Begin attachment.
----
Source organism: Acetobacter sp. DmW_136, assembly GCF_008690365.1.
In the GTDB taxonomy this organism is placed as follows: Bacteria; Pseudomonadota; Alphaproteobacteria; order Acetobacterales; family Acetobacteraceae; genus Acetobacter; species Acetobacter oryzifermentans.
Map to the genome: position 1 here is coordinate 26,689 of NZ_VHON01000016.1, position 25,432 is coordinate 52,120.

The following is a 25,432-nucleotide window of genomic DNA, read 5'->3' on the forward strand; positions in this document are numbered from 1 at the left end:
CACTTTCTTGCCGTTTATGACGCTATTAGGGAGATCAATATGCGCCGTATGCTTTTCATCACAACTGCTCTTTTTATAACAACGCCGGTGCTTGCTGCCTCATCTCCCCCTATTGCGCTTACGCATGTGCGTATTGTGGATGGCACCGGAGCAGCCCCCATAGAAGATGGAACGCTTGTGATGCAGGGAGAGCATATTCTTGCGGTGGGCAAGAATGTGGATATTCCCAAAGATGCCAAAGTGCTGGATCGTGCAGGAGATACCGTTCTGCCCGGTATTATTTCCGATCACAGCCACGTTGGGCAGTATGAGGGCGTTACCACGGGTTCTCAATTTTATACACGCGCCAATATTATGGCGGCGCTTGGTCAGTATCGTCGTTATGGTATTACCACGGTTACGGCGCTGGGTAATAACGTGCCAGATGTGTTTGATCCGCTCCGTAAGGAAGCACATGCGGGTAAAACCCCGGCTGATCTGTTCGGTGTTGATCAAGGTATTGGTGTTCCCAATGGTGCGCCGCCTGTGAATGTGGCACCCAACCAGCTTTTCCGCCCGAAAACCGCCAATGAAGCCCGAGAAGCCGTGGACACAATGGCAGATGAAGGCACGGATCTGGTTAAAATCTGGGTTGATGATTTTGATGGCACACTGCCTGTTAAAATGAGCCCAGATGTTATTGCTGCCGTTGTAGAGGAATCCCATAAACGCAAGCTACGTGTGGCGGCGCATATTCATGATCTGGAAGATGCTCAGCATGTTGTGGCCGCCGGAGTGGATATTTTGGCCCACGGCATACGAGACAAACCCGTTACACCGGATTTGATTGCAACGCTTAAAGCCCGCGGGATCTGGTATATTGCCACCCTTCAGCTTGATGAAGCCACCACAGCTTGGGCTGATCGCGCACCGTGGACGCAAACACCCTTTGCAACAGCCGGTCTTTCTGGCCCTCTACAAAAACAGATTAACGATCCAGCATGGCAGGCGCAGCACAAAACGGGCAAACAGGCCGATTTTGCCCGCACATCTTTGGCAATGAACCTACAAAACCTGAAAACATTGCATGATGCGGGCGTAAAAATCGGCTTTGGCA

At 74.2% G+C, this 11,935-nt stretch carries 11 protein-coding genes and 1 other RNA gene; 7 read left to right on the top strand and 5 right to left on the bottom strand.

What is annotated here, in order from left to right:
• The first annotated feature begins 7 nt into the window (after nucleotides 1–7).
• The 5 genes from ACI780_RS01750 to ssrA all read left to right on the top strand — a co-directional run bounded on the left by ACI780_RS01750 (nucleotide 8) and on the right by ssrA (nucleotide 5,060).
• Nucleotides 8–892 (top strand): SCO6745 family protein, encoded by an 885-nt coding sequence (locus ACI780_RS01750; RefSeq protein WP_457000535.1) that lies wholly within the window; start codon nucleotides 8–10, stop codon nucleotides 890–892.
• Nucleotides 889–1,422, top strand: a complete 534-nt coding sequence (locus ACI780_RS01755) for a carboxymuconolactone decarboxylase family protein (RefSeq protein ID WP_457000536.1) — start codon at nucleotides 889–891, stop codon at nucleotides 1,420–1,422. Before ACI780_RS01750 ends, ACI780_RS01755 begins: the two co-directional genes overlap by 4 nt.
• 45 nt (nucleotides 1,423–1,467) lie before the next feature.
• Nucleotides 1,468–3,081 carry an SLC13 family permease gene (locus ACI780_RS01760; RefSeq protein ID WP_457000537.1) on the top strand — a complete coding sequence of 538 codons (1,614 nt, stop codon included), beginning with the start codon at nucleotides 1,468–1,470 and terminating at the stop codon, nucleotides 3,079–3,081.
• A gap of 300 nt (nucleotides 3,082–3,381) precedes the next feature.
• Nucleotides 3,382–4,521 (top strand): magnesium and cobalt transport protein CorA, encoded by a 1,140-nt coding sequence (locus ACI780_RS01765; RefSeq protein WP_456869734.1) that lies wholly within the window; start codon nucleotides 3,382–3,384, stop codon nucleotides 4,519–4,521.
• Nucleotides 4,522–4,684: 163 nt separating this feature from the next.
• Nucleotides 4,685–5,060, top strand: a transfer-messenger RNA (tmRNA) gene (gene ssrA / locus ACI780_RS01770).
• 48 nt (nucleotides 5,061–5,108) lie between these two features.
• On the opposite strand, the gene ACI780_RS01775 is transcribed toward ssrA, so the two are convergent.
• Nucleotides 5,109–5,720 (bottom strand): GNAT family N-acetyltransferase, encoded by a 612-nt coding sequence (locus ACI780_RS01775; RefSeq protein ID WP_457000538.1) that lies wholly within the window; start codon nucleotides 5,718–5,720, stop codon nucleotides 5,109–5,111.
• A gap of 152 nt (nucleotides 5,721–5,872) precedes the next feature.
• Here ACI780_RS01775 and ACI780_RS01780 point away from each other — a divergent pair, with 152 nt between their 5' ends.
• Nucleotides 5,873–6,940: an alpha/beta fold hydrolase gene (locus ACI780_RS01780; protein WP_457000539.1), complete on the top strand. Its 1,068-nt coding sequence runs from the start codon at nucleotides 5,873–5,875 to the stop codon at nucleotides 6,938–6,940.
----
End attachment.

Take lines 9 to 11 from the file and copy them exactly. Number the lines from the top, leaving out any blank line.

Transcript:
• The 5 genes from ACI780_RS01750 to ssrA all read left to right on the top strand — a co-directional run bounded on the left by ACI780_RS01750 (nucleotide 8) and on the right by ssrA (nucleotide 5,060).
• Nucleotides 8–892 (top strand): SCO6745 family protein, encoded by an 885-nt coding sequence (locus ACI780_RS01750; RefSeq protein WP_457000535.1) that lies wholly within the window; start codon nucleotides 8–10, stop codon nucleotides 890–892.
• Nucleotides 889–1,422, top strand: a complete 534-nt coding sequence (locus ACI780_RS01755) for a carboxymuconolactone decarboxylase family protein (RefSeq protein ID WP_457000536.1) — start codon at nucleotides 889–891, stop codon at nucleotides 1,420–1,422. Before ACI780_RS01750 ends, ACI780_RS01755 begins: the two co-directional genes overlap by 4 nt.